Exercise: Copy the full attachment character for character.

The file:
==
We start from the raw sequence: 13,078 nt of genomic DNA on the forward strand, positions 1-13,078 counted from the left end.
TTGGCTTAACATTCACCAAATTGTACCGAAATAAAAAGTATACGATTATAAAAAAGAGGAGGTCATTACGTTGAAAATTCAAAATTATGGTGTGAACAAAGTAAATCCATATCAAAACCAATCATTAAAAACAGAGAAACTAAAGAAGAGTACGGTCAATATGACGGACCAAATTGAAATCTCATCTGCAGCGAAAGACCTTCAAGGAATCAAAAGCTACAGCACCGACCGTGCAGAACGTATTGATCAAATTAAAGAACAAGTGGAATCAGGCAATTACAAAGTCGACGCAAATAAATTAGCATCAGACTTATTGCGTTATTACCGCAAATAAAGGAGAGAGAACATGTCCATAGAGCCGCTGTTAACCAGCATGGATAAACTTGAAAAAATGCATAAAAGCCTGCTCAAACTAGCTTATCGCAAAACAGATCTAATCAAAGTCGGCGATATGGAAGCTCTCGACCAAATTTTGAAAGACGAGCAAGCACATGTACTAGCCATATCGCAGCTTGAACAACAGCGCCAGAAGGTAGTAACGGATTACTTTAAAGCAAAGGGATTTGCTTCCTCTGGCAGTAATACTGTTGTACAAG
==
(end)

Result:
We start from the raw sequence: 13,078 nt of genomic DNA on the forward strand, positions 1-13,078 counted from the left end.
TTGGCTTAACATTCACCAAATTGTACCGAAATAAAAAGTATACGATTATAAAAAAGAGGAGGTCATTACGTTGAAAATTCAAAATTATGGTGTGAACAAAGTAAATCCATATCAAAACCAATCATTAAAAACAGAGAAACTAAAGAAGAGTACGGTCAATATGACGGACCAAATTGAAATCTCATCTGCAGCGAAAGACCTTCAAGGAATCAAAAGCTACAGCACCGACCGTGCAGAACGTATTGATCAAATTAAAGAACAAGTGGAATCAGGCAATTACAAAGTCGACGCAAATAAATTAGCATCAGACTTATTGCGTTATTACCGCAAATAAAGGAGAGAGAACATGTCCATAGAGCCGCTGTTAACCAGCATGGATAAACTTGAAAAAATGCATAAAAGCCTGCTCAAACTAGCTTATCGCAAAACAGATCTAATCAAAGTCGGCGATATGGAAGCTCTCGACCAAATTTTGAAAGACGAGCAAGCACATGTACTAGCCATATCGCAGCTTGAACAACAGCGCCAGAAGGTAGTAACGGATTACTTTAAAGCAAAGGGATTTGCTTCCTCTGGCAGTAATACTGTTGTACAAG